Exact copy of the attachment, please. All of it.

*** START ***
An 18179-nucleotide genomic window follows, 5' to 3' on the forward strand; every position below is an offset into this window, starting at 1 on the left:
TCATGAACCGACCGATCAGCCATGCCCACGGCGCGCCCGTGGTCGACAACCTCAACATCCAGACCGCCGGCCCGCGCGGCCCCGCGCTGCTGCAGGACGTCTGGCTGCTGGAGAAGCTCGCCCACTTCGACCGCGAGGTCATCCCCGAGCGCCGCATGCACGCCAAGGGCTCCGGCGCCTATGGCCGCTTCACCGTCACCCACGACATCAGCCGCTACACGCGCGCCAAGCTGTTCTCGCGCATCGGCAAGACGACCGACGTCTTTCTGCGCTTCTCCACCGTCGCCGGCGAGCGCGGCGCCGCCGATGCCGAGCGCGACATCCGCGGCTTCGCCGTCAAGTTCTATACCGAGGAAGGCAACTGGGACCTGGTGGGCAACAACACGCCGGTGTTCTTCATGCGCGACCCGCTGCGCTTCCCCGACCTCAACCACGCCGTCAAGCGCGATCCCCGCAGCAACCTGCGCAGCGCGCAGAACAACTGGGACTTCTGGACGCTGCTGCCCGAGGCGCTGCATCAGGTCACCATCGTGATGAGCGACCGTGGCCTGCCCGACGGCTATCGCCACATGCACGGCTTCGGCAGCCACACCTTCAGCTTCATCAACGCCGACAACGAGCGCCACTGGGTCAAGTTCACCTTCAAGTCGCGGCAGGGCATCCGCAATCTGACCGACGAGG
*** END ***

An 18179-nucleotide genomic window follows, 5' to 3' on the forward strand; every position below is an offset into this window, starting at 1 on the left:
TCATGAACCGACCGATCAGCCATGCCCACGGCGCGCCCGTGGTCGACAACCTCAACATCCAGACCGCCGGCCCGCGCGGCCCCGCGCTGCTGCAGGACGTCTGGCTGCTGGAGAAGCTCGCCCACTTCGACCGCGAGGTCATCCCCGAGCGCCGCATGCACGCCAAGGGCTCCGGCGCCTATGGCCGCTTCACCGTCACCCACGACATCAGCCGCTACACGCGCGCCAAGCTGTTCTCGCGCATCGGCAAGACGACCGACGTCTTTCTGCGCTTCTCCACCGTCGCCGGCGAGCGCGGCGCCGCCGATGCCGAGCGCGACATCCGCGGCTTCGCCGTCAAGTTCTATACCGAGGAAGGCAACTGGGACCTGGTGGGCAACAACACGCCGGTGTTCTTCATGCGCGACCCGCTGCGCTTCCCCGACCTCAACCACGCCGTCAAGCGCGATCCCCGCAGCAACCTGCGCAGCGCGCAGAACAACTGGGACTTCTGGACGCTGCTGCCCGAGGCGCTGCATCAGGTCACCATCGTGATGAGCGACCGTGGCCTGCCCGACGGCTATCGCCACATGCACGGCTTCGGCAGCCACACCTTCAGCTTCATCAACGCCGACAACGAGCGCCACTGGGTCAAGTTCACCTTCAAGTCGCGGCAGGGCATCCGCAATCTGACCGACGAGG